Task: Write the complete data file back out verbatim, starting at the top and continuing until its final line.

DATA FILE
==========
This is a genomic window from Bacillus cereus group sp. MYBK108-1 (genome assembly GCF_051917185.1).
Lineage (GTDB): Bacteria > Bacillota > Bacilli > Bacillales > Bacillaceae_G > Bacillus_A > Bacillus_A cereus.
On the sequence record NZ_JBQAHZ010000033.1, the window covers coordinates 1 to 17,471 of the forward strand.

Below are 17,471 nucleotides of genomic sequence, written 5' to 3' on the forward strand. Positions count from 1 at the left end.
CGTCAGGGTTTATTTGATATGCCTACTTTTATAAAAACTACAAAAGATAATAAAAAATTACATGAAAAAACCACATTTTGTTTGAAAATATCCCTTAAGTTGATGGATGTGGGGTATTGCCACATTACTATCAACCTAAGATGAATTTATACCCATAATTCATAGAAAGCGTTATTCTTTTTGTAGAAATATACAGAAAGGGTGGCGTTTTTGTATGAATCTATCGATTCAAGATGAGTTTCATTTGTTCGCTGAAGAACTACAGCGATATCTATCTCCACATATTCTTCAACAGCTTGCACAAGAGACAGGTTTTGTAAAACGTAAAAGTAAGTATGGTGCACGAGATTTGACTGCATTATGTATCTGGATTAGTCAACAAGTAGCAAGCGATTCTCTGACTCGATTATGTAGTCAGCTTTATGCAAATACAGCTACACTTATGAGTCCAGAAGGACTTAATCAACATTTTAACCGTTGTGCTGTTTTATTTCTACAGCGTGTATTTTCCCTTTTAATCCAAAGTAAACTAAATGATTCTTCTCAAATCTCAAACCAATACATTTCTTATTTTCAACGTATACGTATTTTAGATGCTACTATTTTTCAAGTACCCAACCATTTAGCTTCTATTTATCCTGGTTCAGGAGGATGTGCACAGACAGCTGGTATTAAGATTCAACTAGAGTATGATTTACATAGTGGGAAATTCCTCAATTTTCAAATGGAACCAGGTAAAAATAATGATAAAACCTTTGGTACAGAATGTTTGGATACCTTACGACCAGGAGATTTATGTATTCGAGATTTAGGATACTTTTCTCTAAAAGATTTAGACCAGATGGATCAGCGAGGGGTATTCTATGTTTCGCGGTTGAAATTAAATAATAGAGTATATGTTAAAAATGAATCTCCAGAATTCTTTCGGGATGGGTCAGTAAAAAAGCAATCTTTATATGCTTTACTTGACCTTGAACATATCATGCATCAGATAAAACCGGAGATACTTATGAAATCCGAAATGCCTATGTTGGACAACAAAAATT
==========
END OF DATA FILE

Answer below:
This is a genomic window from Bacillus cereus group sp. MYBK108-1 (genome assembly GCF_051917185.1).
Lineage (GTDB): Bacteria > Bacillota > Bacilli > Bacillales > Bacillaceae_G > Bacillus_A > Bacillus_A cereus.
On the sequence record NZ_JBQAHZ010000033.1, the window covers coordinates 1 to 17,471 of the forward strand.

Below are 17,471 nucleotides of genomic sequence, written 5' to 3' on the forward strand. Positions count from 1 at the left end.
CGTCAGGGTTTATTTGATATGCCTACTTTTATAAAAACTACAAAAGATAATAAAAAATTACATGAAAAAACCACATTTTGTTTGAAAATATCCCTTAAGTTGATGGATGTGGGGTATTGCCACATTACTATCAACCTAAGATGAATTTATACCCATAATTCATAGAAAGCGTTATTCTTTTTGTAGAAATATACAGAAAGGGTGGCGTTTTTGTATGAATCTATCGATTCAAGATGAGTTTCATTTGTTCGCTGAAGAACTACAGCGATATCTATCTCCACATATTCTTCAACAGCTTGCACAAGAGACAGGTTTTGTAAAACGTAAAAGTAAGTATGGTGCACGAGATTTGACTGCATTATGTATCTGGATTAGTCAACAAGTAGCAAGCGATTCTCTGACTCGATTATGTAGTCAGCTTTATGCAAATACAGCTACACTTATGAGTCCAGAAGGACTTAATCAACATTTTAACCGTTGTGCTGTTTTATTTCTACAGCGTGTATTTTCCCTTTTAATCCAAAGTAAACTAAATGATTCTTCTCAAATCTCAAACCAATACATTTCTTATTTTCAACGTATACGTATTTTAGATGCTACTATTTTTCAAGTACCCAACCATTTAGCTTCTATTTATCCTGGTTCAGGAGGATGTGCACAGACAGCTGGTATTAAGATTCAACTAGAGTATGATTTACATAGTGGGAAATTCCTCAATTTTCAAATGGAACCAGGTAAAAATAATGATAAAACCTTTGGTACAGAATGTTTGGATACCTTACGACCAGGAGATTTATGTATTCGAGATTTAGGATACTTTTCTCTAAAAGATTTAGACCAGATGGATCAGCGAGGGGTATTCTATGTTTCGCGGTTGAAATTAAATAATAGAGTATATGTTAAAAATGAATCTCCAGAATTCTTTCGGGATGGGTCAGTAAAAAAGCAATCTTTATATGCTTTACTTGACCTTGAACATATCATGCATCAGATAAAACCGGAGATACTTATGAAATCCGAAATGCCTATGTTGGACAACAAAAATT